typically at 16cm or 20cm centres.

Another tip to find either studs or battens is to look at the skirting board
carefuly. You can often see the filled holes where the skirting has been
screwed to the battens or studs.

Any 'stud detector' will just give crazy results on 'dot & dab' walls.

If you can reliably find studs or battent, normal woodscrews will give a
good fix.

Thankfully you can buy 'universal' fixings in the DIY sheds, which are not
cheap, but apparently give a secure fix in any sort of wall.

I carry about 10 different fixings onboard to cope with this problem.


--
Dave
The Medway Handyman
www.medwayhandyman.co.uk
01634 717930
07850 597257

Stephen Dawson

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Jan 1, 2007, 5:32:35 AM1/1/07
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"The Medway Handyman" <davi...@nospamblueyonder.co.uk> wrote in message
news:sVXlh.23861$k74....@text.news.blueyonder.co.uk...

Sorry, there is another method. There is now more use of sheet steel batten
for fixing plasterboard to and this has very little strength.

We use thre main types of fixings with plasterboard.

1. Redi-drives , steel screws ito plasterboard an then a scew into the
fixing, good for light weight loads only.
2. Expanding anchors - we use Hilti's HHD anchor system with the setting
tool, very good for radiatirs skirting boards and the like.
3. 2 chemical system - we use Hilti HIT HY20 with a seive and inset sleeve
and then screw as normal. We have used this system for install wall hung
kitchen units with no problem.

Hope this is of some help to you.

Happy New Year

--
Regards

Steve Dawson
www.foxelectrical.co.uk

The Medway Handyman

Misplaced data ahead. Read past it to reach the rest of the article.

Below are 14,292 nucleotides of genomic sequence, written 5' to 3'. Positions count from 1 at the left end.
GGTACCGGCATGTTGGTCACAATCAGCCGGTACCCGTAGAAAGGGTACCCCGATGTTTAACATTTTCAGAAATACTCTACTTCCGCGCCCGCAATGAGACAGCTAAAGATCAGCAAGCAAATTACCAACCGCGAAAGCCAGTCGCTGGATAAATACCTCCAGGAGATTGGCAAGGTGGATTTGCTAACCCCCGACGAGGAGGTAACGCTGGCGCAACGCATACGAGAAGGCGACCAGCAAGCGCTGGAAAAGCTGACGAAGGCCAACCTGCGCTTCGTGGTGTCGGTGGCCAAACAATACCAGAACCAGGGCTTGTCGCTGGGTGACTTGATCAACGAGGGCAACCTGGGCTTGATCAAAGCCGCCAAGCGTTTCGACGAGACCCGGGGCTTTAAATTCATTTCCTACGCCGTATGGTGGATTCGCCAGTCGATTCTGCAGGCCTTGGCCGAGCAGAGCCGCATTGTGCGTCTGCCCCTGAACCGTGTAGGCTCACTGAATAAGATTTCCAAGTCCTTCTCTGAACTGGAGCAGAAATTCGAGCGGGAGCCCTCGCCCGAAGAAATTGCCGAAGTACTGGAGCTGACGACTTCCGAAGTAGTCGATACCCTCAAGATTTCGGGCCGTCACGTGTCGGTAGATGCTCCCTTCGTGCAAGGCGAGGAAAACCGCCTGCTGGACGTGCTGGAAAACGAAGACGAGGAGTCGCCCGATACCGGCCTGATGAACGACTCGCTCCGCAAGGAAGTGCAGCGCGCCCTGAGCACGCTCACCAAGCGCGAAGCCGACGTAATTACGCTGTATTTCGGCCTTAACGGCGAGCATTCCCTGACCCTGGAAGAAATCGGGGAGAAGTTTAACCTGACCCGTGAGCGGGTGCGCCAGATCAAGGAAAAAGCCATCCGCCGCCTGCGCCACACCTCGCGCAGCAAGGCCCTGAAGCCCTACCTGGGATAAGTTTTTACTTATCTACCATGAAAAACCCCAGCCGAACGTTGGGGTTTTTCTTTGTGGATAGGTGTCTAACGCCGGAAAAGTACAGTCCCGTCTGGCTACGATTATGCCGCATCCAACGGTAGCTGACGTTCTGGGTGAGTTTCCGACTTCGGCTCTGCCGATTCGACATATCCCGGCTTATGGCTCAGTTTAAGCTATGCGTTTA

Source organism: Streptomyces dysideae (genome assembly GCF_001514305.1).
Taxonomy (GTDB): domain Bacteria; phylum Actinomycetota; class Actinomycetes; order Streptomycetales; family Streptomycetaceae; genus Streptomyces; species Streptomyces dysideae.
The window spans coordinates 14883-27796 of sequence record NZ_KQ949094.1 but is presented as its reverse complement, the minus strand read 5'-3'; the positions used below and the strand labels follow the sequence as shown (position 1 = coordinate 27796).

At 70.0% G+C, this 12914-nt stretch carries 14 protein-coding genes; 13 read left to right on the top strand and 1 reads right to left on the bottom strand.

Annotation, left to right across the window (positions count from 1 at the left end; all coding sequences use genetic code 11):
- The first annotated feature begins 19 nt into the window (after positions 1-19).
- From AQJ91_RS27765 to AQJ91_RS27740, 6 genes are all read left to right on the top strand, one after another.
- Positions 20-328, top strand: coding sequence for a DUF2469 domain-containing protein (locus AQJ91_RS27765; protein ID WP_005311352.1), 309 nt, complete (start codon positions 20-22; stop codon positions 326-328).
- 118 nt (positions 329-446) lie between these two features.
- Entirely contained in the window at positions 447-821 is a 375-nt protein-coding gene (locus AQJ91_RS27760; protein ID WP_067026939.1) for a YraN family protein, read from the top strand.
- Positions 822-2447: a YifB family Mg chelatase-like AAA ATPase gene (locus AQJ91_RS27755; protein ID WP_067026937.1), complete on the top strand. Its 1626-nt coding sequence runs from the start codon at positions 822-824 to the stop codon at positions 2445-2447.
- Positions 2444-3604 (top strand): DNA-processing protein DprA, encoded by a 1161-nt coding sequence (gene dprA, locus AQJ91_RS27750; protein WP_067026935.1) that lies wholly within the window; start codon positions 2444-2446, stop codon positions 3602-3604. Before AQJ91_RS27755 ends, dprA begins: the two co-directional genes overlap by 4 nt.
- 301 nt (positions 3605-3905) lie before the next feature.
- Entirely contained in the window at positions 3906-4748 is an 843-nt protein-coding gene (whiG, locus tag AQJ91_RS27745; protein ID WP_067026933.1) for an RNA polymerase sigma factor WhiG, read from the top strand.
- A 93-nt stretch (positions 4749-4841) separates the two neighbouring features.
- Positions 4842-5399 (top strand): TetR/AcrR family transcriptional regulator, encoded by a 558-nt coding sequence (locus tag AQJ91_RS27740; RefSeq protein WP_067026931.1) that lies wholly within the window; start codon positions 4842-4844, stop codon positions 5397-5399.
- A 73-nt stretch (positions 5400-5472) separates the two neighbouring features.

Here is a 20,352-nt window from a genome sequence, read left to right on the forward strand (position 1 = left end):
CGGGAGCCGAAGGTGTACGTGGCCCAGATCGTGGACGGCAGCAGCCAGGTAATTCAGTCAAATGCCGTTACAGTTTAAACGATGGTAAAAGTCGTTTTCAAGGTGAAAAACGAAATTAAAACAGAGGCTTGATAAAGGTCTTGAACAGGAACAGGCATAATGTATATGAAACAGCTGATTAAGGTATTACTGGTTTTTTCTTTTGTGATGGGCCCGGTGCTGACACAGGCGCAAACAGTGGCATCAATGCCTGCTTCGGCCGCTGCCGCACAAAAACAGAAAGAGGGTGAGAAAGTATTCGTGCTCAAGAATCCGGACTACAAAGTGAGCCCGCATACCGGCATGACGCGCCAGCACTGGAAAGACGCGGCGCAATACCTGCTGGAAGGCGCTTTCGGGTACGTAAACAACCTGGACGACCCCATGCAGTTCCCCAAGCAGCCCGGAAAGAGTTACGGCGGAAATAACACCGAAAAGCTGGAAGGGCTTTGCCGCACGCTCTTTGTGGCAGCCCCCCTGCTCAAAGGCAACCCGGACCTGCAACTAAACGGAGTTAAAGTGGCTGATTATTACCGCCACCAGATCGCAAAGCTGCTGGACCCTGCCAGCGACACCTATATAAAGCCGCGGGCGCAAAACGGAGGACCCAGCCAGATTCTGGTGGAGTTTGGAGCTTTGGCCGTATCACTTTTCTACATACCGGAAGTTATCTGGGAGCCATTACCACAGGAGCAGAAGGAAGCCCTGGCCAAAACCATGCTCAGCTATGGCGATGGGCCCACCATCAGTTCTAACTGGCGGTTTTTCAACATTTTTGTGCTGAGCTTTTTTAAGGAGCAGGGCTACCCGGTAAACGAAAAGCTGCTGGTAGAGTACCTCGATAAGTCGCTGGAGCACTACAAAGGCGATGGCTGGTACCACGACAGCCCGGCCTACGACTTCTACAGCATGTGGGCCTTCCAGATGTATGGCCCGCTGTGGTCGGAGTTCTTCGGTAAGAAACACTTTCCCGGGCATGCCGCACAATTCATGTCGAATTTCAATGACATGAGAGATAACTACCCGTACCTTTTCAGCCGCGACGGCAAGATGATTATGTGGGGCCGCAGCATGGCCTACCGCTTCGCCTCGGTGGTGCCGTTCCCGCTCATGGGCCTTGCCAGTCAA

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Jan 1, 2007, 6:53:32 AM1/1/07
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Stephen Dawson wrote:

> Sorry, there is another method. There is now more use of sheet steel
> batten for fixing plasterboard to and this has very little strength.

I'd forgotton that. Perhaps my brain just wants to blot out the thought :-)


>
> We use thre main types of fixings with plasterboard.
>
> 1. Redi-drives , steel screws ito plasterboard an then a scew into
> the fixing, good for light weight loads only.

I use those a lot & find them very good.

> 2. Expanding anchors - we use Hilti's HHD anchor system with the
> setting tool, very good for radiatirs skirting boards and the like.
> 3. 2 chemical system - we use Hilti HIT HY20 with a seive and inset
> sleeve and then screw as normal. We have used this system for install
> wall hung kitchen units with no problem.

Not tried either of those. I'll have a look - thanks for the info.

ah

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Jan 2, 2007, 1:47:09 PM1/2/07
to
Phil Kyle wrote:
> Harry Bloomfield <harry.m1...@tiscali.co.uk> verbally sodomised in
> news:mn.fbb17d6c6...@tiscali.co.uk:
>
>
>>
>> 1. Find the wooden studs
>
> Chippendales?

Filth!
--
ah

stevesmith

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Jan 2, 2007, 12:38:24 PM1/2/07
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>
>Sorry, there is another method. There is now more use of sheet steel batten
>for fixing plasterboard to and this has very little strength.
>

Where can I find more info on this type of plasterboard fixing

As the chances are my new house that was thrown up in just a few
months, will have used the most cheapest and quickest method of
putting up plasterboard.

lurkio

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Jan 3, 2007, 12:52:16 PM1/3/07
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wanker


ah

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Jan 4, 2007, 1:51:38 AM1/4/07
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lurkio wrote:
> wanker
>
>

Why are you posting this in demon.local?
--
ah